It was a mild Saturday afternoon last December in Chennai, India’s Semmozhi Park. The park was full: couples strolling hand in hand, families having picnics, solitary people reading newspapers on park benches. Overhead, clouds passed in the sky, and below, the grass was dappled with winter sunshine.
Under a canopy of trees, a group of women lay sleeping. With their yoga mats out and covered with thin blankets, the women cut an unusual scene amid the strangers. Some lay curled on their side, their hands clasped loosely; others sprawled on their front, their limbs outstretched. Passers-by were puzzled; others stared with suspicion. A few shouted distractions, but the women did not stir.
United in their sleep, the women had a purpose. On the fifth anniversary of the brutal gang rape and murder of Jyoti Singh in December 2012, the women were among 22 collectives across India that had gathered to assert their right to public space. Sleeping together in the bright light of day, the group confronted the feeling of vulnerability familiar to any woman in India, replacing fear with a sense of connection and pride.
“We want to create space to fight sexual violence, but also move from fear toward a sense of trust and belonging,” explains Jasmeen Patheja, founder of Blank Noise, a global volunteer-led collective which develops strategies to eradicate gender-based and sexualized violence. One of the collective’s projects, Meet To Sleep, encourages participants, whom she calls “action heroes,” to shift the fear-based relationship women have with their cities by taking a nap together in public parks.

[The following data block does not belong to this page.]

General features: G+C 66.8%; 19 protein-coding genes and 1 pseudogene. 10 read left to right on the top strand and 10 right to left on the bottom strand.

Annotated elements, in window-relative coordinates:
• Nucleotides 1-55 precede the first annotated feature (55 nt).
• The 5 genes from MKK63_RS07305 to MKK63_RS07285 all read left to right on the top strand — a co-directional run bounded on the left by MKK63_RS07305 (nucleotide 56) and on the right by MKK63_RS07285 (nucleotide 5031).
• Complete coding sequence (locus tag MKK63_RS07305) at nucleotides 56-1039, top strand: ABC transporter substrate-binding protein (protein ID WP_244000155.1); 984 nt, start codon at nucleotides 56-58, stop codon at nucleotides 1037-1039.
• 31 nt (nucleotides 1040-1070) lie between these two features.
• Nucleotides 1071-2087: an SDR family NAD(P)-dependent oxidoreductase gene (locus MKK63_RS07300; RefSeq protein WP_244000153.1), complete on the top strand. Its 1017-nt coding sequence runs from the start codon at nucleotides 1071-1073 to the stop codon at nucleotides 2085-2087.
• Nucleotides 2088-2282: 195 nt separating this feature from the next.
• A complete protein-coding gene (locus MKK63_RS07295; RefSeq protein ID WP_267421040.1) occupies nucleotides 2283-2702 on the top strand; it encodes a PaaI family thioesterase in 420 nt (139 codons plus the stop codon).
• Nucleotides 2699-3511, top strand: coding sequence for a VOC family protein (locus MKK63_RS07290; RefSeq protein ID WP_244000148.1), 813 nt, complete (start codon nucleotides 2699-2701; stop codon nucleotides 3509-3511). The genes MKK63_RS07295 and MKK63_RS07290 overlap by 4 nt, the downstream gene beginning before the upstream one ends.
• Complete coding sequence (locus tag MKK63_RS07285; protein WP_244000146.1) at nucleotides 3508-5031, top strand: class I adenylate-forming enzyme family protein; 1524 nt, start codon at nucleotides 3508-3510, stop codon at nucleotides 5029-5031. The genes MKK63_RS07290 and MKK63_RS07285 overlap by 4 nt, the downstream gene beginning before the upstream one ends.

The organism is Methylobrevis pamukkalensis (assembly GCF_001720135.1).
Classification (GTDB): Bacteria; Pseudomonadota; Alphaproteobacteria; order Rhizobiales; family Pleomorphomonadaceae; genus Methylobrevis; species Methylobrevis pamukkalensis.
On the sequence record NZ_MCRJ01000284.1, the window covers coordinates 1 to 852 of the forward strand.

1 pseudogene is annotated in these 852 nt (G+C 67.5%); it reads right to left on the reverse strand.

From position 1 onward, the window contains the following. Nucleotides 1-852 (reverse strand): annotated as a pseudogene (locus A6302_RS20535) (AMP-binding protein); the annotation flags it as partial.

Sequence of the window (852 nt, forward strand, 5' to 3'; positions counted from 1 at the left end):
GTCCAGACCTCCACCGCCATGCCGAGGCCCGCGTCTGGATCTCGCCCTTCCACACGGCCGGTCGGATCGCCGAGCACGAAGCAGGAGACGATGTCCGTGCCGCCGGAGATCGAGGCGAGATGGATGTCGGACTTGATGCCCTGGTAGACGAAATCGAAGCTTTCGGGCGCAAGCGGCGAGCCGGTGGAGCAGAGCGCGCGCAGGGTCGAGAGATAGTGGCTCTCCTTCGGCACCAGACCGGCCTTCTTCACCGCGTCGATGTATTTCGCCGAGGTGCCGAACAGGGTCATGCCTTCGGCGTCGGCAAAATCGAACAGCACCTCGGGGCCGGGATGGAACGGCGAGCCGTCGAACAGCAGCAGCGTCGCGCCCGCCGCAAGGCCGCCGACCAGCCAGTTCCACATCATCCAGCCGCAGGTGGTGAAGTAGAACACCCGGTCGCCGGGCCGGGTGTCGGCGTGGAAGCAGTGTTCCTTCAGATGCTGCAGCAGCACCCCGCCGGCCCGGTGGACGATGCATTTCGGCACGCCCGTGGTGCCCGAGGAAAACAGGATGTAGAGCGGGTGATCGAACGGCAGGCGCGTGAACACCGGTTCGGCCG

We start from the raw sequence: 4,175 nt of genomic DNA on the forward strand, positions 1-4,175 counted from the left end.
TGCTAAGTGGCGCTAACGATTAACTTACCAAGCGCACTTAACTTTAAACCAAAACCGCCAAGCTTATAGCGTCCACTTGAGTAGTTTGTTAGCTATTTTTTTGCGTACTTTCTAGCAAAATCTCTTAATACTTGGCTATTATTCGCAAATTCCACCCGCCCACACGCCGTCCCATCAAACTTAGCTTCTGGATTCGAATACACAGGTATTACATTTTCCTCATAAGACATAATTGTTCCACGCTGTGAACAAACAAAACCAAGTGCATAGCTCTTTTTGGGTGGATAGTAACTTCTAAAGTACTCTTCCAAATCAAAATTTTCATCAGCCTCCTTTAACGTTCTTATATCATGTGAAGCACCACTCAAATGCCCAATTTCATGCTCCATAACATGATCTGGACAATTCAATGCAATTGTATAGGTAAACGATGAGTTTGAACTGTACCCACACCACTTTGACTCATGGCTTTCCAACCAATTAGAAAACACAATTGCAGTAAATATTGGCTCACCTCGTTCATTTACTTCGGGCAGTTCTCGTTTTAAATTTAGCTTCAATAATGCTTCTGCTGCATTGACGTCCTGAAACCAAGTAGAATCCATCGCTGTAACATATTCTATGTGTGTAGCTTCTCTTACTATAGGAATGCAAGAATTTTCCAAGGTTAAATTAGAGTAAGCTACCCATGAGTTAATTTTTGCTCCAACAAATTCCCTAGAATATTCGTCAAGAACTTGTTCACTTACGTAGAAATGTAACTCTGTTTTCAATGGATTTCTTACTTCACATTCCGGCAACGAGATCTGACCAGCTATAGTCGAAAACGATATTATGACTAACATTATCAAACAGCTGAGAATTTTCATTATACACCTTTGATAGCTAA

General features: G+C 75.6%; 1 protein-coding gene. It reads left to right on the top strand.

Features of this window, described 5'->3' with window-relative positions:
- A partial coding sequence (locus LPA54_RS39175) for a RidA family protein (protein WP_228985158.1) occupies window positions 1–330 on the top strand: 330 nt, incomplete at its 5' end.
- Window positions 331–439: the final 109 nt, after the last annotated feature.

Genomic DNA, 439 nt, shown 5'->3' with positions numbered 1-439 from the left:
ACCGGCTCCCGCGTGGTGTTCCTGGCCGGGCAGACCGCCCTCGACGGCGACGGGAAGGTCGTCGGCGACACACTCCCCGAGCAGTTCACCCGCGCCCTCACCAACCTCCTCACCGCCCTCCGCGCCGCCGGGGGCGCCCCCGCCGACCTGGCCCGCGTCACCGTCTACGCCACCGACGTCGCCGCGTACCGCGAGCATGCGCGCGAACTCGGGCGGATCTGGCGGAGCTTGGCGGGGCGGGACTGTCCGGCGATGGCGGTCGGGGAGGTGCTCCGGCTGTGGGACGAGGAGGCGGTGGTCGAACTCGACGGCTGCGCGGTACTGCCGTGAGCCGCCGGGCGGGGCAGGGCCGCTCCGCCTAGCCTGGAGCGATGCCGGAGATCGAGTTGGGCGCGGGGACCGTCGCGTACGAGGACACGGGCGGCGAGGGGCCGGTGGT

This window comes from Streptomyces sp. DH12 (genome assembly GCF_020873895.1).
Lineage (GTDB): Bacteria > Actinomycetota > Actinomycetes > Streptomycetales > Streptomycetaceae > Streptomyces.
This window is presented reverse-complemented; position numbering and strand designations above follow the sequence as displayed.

This kind of independence is not without risks in a country that has seen sexual violence escalate in recent years. Seventy-nine percent of women in India report experiencing sexual harassment in public, according to a 2016 survey by ActionAid UK, a non-profit focused on lifting women and girls out of poverty. Reported crimes against Indian women, meanwhile, have increased 34 percent in the past four years according to recent statistics from the National Crime Records Bureau. But recently, thanks to a wave of bold activism dedicated to reclaiming public space, women are gaining the confidence to explore their cities.